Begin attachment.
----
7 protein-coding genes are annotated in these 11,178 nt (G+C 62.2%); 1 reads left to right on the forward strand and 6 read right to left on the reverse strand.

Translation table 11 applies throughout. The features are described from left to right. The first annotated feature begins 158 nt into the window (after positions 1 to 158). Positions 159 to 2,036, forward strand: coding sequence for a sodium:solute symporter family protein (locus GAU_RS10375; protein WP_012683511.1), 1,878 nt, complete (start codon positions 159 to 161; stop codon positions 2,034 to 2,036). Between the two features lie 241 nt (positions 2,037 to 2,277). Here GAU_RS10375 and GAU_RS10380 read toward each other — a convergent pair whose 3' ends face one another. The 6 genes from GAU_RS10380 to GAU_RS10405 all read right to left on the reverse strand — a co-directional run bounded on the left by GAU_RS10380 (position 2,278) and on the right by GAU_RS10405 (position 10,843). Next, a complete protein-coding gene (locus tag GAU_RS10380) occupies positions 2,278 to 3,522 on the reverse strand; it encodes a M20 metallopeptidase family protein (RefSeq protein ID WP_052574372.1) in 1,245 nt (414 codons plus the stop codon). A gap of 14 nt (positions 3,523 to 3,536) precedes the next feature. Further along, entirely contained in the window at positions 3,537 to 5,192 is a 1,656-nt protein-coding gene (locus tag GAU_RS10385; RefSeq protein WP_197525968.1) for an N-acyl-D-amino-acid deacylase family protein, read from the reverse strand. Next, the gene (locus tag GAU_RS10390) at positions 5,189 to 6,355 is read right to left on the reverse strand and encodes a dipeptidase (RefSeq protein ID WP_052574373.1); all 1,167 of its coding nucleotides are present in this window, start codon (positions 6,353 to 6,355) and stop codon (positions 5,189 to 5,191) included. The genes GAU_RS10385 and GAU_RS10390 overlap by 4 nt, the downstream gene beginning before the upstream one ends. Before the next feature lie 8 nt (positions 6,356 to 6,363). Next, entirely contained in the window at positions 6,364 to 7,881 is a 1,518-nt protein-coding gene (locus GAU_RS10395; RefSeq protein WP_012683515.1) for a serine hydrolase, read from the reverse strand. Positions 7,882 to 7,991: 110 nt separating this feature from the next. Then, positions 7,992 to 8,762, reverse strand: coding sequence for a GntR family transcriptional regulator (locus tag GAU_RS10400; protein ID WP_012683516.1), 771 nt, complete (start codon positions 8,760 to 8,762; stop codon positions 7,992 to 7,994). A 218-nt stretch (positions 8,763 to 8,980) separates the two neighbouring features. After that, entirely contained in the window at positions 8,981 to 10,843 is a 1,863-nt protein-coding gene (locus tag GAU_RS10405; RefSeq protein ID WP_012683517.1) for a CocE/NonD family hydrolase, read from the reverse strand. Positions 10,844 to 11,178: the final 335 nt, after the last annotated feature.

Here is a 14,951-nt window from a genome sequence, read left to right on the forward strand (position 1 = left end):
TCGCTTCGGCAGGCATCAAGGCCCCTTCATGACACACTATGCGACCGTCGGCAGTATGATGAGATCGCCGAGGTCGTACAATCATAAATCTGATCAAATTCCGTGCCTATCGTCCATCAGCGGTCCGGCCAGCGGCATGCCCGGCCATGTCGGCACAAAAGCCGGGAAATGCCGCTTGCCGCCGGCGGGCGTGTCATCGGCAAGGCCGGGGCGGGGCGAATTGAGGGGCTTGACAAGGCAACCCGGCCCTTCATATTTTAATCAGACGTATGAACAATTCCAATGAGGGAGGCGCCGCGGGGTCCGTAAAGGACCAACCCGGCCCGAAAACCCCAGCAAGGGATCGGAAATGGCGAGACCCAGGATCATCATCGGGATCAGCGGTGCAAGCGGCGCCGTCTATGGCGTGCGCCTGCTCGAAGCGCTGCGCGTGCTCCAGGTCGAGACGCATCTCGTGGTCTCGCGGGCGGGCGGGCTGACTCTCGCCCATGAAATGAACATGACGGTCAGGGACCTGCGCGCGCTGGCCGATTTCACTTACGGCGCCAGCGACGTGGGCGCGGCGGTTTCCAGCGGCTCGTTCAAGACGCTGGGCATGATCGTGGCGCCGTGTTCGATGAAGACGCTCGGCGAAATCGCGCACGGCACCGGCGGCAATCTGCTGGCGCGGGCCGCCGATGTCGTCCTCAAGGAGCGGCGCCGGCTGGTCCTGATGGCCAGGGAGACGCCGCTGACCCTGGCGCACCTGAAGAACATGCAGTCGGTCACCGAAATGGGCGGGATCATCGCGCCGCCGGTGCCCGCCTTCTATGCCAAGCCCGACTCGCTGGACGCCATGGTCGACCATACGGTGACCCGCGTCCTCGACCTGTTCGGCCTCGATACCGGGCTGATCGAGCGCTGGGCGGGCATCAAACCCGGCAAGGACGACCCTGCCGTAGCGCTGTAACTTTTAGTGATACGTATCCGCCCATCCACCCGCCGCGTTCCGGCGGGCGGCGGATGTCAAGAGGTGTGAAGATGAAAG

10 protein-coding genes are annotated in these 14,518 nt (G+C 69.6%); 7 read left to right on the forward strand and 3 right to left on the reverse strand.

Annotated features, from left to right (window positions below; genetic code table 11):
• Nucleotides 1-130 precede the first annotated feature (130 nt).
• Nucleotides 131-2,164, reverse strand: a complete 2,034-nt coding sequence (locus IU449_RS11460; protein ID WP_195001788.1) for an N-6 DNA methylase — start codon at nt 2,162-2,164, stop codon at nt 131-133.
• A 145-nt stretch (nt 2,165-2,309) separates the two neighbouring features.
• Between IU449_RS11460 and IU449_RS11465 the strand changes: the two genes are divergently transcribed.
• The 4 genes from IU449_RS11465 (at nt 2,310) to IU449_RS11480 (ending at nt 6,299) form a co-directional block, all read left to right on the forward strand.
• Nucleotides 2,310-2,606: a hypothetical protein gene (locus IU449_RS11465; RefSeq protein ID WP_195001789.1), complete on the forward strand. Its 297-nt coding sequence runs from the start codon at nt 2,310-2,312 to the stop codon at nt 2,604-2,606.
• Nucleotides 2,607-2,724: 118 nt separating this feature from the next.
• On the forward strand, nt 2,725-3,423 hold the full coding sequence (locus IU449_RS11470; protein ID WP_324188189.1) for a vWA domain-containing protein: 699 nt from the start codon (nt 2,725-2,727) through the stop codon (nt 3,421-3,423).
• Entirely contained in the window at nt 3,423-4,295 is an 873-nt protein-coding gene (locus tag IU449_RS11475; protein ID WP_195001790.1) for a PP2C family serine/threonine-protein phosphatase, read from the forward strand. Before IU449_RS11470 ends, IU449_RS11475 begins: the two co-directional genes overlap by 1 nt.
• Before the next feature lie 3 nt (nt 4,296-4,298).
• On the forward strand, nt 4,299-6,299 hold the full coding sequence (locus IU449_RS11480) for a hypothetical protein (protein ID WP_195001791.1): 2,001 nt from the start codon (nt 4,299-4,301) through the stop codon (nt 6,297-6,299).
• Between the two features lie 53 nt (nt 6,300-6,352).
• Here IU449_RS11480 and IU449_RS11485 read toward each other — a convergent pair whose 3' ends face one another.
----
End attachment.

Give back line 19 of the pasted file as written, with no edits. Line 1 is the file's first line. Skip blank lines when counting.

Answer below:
• Here IU449_RS11480 and IU449_RS11485 read toward each other — a convergent pair whose 3' ends face one another.